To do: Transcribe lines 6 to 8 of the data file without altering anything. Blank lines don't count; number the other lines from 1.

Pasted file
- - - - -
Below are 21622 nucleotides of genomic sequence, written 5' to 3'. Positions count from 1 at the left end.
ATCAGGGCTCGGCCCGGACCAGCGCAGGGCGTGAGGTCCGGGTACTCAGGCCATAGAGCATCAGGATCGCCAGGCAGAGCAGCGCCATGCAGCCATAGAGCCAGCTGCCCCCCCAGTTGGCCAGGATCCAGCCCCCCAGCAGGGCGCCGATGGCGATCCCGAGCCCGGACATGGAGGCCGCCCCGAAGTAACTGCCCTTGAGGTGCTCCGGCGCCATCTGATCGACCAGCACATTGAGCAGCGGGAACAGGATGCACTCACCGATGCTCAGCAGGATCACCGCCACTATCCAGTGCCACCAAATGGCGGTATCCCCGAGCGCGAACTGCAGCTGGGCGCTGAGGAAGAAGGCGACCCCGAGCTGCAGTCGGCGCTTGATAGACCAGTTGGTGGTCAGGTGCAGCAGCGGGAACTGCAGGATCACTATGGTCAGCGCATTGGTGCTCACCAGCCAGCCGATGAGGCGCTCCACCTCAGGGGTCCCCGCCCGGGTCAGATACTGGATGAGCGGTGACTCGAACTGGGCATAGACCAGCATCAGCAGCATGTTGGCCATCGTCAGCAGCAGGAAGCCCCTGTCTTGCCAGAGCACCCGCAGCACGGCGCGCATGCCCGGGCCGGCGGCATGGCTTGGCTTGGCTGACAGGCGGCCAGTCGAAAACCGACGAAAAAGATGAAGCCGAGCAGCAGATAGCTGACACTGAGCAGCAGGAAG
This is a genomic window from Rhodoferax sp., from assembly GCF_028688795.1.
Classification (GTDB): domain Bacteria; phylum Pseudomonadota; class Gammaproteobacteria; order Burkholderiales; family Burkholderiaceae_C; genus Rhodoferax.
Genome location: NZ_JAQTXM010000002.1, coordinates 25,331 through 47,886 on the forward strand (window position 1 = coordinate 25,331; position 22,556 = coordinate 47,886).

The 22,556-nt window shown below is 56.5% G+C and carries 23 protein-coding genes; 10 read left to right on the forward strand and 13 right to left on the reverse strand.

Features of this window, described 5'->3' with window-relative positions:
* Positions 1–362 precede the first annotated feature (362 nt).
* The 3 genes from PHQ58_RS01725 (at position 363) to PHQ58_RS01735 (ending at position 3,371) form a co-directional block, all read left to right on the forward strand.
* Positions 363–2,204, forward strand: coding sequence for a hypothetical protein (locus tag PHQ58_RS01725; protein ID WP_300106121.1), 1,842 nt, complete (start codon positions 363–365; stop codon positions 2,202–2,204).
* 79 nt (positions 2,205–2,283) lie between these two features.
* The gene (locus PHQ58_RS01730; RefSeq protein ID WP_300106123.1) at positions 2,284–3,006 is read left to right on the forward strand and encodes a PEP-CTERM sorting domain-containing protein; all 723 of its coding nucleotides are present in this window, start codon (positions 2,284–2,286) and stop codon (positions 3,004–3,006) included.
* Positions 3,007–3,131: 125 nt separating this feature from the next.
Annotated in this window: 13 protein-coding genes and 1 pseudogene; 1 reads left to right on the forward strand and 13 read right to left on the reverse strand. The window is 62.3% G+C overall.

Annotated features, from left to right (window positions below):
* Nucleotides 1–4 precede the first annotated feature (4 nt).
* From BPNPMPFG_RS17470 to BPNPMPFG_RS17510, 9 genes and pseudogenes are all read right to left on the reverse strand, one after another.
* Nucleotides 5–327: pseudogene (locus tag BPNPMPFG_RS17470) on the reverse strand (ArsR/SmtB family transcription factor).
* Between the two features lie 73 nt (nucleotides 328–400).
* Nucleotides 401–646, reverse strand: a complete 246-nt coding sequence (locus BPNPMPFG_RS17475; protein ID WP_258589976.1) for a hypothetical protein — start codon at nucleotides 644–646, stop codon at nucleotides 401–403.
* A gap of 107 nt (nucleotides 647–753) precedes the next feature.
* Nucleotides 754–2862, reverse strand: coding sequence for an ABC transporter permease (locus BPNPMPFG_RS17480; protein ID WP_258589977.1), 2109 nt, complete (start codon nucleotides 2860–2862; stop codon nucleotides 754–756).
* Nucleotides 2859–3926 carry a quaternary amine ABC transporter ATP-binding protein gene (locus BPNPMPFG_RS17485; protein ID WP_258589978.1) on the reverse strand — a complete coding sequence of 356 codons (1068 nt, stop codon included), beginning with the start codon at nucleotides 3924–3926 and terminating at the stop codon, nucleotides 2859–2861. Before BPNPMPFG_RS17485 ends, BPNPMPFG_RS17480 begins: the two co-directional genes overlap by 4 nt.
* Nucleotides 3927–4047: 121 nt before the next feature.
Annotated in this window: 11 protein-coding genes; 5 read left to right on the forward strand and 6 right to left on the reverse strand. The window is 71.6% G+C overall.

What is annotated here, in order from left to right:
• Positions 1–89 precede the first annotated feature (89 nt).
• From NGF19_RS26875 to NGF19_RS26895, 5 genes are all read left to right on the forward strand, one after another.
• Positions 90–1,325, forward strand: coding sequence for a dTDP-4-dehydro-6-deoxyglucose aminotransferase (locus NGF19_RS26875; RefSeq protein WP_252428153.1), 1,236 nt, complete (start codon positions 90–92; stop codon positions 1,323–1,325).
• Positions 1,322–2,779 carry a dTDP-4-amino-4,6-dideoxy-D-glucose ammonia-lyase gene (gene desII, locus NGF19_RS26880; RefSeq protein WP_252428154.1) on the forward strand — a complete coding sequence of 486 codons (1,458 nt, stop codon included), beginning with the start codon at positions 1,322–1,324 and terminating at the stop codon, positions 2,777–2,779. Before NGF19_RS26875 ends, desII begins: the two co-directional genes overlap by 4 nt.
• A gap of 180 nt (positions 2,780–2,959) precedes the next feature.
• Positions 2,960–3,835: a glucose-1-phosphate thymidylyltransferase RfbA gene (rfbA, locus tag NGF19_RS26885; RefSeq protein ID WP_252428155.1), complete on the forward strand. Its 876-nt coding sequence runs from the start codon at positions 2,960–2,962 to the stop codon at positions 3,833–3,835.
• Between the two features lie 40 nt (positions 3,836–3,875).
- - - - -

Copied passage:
The 22,556-nt window shown below is 56.5% G+C and carries 23 protein-coding genes; 10 read left to right on the forward strand and 13 right to left on the reverse strand.

Features of this window, described 5'->3' with window-relative positions:
* Positions 1–362 precede the first annotated feature (362 nt).